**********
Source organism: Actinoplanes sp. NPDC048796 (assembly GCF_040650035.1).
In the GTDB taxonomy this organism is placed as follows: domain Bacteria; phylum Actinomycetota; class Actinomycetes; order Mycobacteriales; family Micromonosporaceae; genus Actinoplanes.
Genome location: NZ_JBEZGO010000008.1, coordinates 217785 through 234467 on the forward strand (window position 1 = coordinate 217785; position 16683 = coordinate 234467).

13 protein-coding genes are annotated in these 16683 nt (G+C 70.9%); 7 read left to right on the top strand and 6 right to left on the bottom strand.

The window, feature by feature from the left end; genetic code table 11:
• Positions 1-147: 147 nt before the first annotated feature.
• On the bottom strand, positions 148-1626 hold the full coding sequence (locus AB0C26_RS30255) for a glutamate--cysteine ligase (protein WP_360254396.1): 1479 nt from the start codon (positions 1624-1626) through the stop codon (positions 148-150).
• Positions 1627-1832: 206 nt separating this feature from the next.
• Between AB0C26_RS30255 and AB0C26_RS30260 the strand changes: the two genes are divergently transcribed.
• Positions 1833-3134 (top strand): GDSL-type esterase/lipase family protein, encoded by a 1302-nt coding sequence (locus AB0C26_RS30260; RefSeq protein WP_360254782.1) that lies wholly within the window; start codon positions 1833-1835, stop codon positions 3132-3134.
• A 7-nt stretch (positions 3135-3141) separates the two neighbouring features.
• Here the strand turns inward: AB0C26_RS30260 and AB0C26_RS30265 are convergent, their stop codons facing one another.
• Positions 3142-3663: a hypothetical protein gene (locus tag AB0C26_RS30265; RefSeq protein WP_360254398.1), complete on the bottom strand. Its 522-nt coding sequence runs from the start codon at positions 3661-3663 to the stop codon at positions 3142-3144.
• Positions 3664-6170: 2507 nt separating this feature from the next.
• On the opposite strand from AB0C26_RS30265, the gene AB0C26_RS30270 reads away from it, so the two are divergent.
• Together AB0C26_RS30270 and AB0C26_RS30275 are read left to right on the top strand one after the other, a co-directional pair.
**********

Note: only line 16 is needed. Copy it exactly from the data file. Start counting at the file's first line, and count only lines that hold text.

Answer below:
• Together AB0C26_RS30270 and AB0C26_RS30275 are read left to right on the top strand one after the other, a co-directional pair.